Acuarela Discos from Madrid, Spain, is producing albums covering both Spanish-tinged rock while also letting the harmonicas free in releasing some great Americana. Acuarela has used the term “slowcore” to describe Early Day Miners, a group from Indiana. This term seems to cover many artists emerging from Acurela.
Early Day Miners’ The Sonograph EP is AltCountry with its twangy range of guitars. It fits in between Blue Mountain and John Doe/X even though it lacks the intensity of either. After all, the slow of slowcore is an accurate description. Yet, the core of slowcore is that hint of hardcore ready to be released, an underlying sound of throwing down the gloves. It possesses that same kickback front porch jam quality of Blue Mountain on “Bijou” and “Mosaic II” which come complete with the crickets in the yard while also hinting at the darker country skies of John Doe/X on “Bedroom, Houston” and “Misrach”.
Other artists on Acurela might not truly be termed as slowcore, but nonetheless, they’re certainly grouping right together in the AltCountry section. Okkervil River moves forward with more certainty than Early Day Miners, however that’s all relatively speaking. “A Leaf” is a song which moves beautifully in the rhythm of a falling, blowing leaf in the gentle breeze. Okkervil River’s shared EP with Julie Doiron gives four tracks of acoustic country which lands them right between Pete Yorn and Thomas Denver Jonsson. (I toyed with the idea that Jonsson might be labeled as slowcore).
The Virginia band Spokane creates some haunting slowcore on their EP Close Quarters. The brightness of glockenspiel lightens the sound as it presents precise melodic lines above the more drawn out lines of guitar and violin on “Good Fortune.” The entire sound is like putting down the pedal on the piano or the sustain key on an organ—pedal steel guitar, violin, cello, other guitars, holding out the melodic lines. The blend of Rick Alverson and Courtney Bowles’ voices becomes another layer to this sustained sound. Spokane is in the Spectrum just ahead of Early Day Miners.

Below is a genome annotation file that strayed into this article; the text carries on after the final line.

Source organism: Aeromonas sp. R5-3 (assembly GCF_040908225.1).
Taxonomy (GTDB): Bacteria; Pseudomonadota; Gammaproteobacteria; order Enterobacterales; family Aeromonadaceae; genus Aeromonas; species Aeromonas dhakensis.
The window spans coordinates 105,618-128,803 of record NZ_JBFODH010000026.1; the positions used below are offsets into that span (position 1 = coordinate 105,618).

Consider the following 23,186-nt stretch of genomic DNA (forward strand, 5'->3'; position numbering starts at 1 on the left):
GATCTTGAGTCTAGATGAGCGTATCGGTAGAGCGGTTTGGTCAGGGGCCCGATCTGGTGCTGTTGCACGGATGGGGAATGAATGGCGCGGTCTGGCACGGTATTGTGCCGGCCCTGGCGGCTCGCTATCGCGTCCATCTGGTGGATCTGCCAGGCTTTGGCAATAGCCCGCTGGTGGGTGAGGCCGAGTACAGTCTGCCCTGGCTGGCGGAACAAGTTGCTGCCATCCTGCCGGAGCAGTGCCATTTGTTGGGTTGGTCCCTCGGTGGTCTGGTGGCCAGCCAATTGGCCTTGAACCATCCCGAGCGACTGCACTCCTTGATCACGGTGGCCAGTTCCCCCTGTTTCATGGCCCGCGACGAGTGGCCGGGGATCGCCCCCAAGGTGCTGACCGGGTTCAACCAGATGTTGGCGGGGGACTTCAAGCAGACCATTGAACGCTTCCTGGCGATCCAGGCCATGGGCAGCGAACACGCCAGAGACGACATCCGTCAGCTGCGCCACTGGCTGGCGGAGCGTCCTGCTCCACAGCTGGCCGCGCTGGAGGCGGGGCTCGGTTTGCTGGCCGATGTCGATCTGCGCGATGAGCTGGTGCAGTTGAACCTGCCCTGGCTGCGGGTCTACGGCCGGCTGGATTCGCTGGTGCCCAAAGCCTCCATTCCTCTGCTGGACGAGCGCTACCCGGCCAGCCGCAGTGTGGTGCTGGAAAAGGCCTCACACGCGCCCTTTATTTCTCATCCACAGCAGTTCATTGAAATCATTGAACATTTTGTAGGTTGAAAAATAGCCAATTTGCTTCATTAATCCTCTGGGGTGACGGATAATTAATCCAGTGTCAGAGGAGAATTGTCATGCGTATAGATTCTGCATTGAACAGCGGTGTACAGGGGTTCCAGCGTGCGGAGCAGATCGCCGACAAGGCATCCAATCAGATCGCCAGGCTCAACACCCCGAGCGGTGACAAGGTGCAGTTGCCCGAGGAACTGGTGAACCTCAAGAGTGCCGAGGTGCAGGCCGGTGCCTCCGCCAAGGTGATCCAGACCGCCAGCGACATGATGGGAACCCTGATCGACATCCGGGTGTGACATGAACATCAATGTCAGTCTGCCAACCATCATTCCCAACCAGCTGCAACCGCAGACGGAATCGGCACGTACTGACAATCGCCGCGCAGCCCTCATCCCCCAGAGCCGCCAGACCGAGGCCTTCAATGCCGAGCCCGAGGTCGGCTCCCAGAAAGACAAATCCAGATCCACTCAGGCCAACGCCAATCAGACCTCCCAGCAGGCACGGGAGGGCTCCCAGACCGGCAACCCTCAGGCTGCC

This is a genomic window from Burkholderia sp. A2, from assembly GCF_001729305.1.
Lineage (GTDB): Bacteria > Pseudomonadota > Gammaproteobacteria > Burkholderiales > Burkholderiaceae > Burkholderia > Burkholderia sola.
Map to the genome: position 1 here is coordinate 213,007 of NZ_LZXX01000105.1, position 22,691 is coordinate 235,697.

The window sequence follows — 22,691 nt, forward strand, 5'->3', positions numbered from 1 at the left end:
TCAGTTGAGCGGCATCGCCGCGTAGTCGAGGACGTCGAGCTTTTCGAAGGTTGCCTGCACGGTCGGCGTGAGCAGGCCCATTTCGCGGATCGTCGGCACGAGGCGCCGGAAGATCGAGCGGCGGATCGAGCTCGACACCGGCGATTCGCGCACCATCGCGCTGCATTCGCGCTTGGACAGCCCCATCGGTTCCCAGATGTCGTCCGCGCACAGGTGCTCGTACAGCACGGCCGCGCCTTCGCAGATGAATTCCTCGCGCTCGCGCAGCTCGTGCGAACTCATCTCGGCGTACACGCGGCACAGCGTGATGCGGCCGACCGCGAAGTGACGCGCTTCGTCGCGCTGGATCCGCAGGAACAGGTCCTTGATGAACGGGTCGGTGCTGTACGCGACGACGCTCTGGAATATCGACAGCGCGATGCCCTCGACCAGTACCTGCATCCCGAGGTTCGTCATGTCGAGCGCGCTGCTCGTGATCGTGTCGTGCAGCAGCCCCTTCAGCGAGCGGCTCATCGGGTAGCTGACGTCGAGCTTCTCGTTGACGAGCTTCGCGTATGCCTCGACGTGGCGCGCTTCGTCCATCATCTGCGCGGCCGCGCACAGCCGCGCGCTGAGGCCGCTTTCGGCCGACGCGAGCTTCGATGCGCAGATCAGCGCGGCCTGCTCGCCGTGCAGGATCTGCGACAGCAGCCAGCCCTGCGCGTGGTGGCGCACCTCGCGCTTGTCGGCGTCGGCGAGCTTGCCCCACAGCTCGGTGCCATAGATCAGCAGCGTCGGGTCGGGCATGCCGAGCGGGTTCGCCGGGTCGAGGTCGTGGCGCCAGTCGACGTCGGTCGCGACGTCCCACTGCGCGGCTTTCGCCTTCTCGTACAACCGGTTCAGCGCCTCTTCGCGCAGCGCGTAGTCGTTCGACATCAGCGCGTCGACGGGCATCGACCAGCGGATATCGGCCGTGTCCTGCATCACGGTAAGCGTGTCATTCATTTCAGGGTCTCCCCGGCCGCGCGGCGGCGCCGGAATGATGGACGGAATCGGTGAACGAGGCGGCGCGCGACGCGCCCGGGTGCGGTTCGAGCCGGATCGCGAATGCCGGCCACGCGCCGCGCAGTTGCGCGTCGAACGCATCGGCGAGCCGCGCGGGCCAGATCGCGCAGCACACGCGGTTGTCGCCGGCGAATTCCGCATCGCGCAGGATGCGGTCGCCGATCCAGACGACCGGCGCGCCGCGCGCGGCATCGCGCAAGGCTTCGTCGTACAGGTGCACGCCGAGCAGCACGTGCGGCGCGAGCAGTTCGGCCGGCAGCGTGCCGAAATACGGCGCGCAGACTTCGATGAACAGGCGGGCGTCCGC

Damien Jurado’s Holding His Breath EP falls in this same section, next to Blue Mountain because of it is slowcore with AltCountry, Americana, and Bluegrass spilling out of it. What I mean is that there’s no one way to ignore the similar meanderings of Jurado, Spokane, and Early Day Miners, but Jurado really seems take a porch song and slow it down, a bluegrass tune and give it the dark treatment, or an Americana melody and swill it around for awhile. While Early Day Miners and Spokane seem to start slow, Jurado seems to be purposely holding the tempo back. The effect is startling, creating that stuck in traffic feeling, the car lurching and pleading with you to find a way to be on the open road. The effect is like the urgent emotions of love or grief or anger, whatever, emotions that you can’t let out because you’re with strangers, in a waiting room, or in a library. The dual feeling is best captured on “Now You’re Swimming,” complete with the vocal being doubled in a strained voice.
As I said about Thomas Denver Jonsson, these artists could easily become background music acting like Muzak. If you let them. The key is to play them like any hardcore band. You don’t play hardcore rock when you want conversation. You play hardcore to let loose. That’s the key with slowcore too. Play it loud! Hear the intensity in the controlled tempo. With the volume up, Early Day Miners, Okkervil River, Spokane, and Damien Jurado are unleashed. It’s not all about our tempo. Rocking hard can come in the slowest of AltCountry.
Thanks to Jesus Llorente and Acuarela Discos.